Port Elizabeth‘s Bailes family who sail out of the Algoa Bay Yacht Club on their Fast 42, named Nemesis are racing on Ray of Light from Cape to Rio. They left on 1 January 2017 and as at 7:00 am today were at S23°2’20.0? W005°5’39.0? with 2137.7 nautical miles to go to the finish in Rio de Janeiro. Only when they hit the less than 1 625 nautical miles to go mark can we consider them to have passed the half way mark and psychological ‘point-of-no-return’.
The 28 boat fleet is divided into 5 divisions and each yacht in each division receives a handicap. Ray of Light is in the IRC Division Two with 5 other boats. In effect they are having a race within a race. As a rule of thumb – the longer yachts get more onerous handicaps. The two main prizes everyone in the race is focused on are: First across the Line and First on Handicap.
At 7:00 am today yacht Runaway – a 70 foot Andrews Design sailing out of the Waikiki Yacht Club USA, skippered by Hector Velarde with 1 308 nautical miles to go to the finish is the leading yacht most likely to grab the honours as the First over the Line. The next closest competitor to Runaway is Black Pearl – a 47 footer with 1 462 nautical miles to go. Both are in the top division of IRC Division One with 9 other yachts. As an illustration of handicapping – at present Black Pearl leads the fleet on handicap followed by Lion of Africa Vulcan (Hylton Hale’s 42 foot yacht with 1645.68 nautical miles to go to Rio) and then the ‘leading’ boat Runaway.
In the IRC Division Two the present positions on Handicap are:
- Raymarine Regardless – sailing at 2.3% faster than handicap
- First 40 – sailing at 5.7% slower than handicap
- Blue Label Telecoms Skitzo- – sailing at 8.2% slower than handicap
- Black Cat – sailing at 12.8% slower than handicap
- Ray of Light – sailing at 17% slower than handicap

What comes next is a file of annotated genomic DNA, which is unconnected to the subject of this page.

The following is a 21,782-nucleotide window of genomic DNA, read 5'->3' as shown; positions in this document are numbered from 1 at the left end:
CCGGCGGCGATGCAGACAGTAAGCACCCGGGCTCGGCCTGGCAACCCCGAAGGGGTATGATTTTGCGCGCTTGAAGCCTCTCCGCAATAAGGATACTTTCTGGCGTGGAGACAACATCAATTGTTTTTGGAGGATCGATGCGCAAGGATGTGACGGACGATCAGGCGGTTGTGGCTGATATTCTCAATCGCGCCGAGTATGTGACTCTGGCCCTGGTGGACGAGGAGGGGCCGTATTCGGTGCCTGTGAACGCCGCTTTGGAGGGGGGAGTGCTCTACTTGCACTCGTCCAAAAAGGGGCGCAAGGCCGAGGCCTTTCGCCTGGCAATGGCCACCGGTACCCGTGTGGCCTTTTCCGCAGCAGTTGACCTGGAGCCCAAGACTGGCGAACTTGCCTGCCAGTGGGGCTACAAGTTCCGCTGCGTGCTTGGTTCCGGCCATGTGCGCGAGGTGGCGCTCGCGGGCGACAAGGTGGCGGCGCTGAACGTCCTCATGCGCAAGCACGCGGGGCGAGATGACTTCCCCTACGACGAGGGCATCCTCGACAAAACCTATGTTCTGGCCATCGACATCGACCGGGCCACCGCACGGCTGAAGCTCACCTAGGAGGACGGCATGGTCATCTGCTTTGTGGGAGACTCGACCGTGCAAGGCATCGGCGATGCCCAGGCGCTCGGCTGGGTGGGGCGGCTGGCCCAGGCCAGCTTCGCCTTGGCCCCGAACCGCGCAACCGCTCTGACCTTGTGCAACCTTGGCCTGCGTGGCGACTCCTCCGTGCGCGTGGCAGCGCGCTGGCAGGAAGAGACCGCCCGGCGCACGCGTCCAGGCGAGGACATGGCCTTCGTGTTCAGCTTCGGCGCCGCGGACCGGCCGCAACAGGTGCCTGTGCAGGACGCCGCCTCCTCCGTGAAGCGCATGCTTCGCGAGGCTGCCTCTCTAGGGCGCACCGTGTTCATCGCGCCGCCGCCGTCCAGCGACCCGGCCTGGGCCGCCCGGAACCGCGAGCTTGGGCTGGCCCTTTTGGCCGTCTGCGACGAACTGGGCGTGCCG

- Team UCT powered by BG – sailing at 45.4% slower than handicap
A bit disappointing for our ABYC sailors as they have dropped two places to fifth, but it is still along way to go.
Looking at the wind patterns up to Wednesday it looks like Ray of Light can expect slow progress for the next two days. If they can keep their westerly course up they may hit a decent patch of wind on Wednesday for some perfect spinnaker sailing. Thursday looks like a day for reaching, on Friday they will have to resist following the spinnaker and sailing down to the rhumb line, though.
In IRC Division One it still appears that Pinto Russell Marie Galante and Black Pearl are diving South for a Narrow band of wind on the rhumb line. This will give them a boost on Tuesday over all the other yachts. Although on Wednesday it appears that the wind will drop drastically, give them false hope on Thursday and die again on Friday. BUT Saturday and Sunday will give good opportunity to reach in good wind along the rhumb line (the shortest straight distance from Cape Town to Rio de Janeiro). Whether that will be enough to make up the losses from this week remains to be seen.
Ray of Light are still upbeat as these two ‘dispatches’ indicate:
Update received 6 Jan 17:30:
Ah, so the Champagne sailing continues. However, champagne clearly is not served at night!
After an eventful evening we decided to tone it down for the night. This meant full main Dacron 4 Jib poled out. Typical cruising technique for an easy night. Felt like the hand brake had been pulled all felt slightly deflated. But then, our angles were spot on to what we wanted plus the boat speed stayed in the 8-10 kts range with odd surf in between. In fact so stable and pleasant that cock pit cushions had appeared.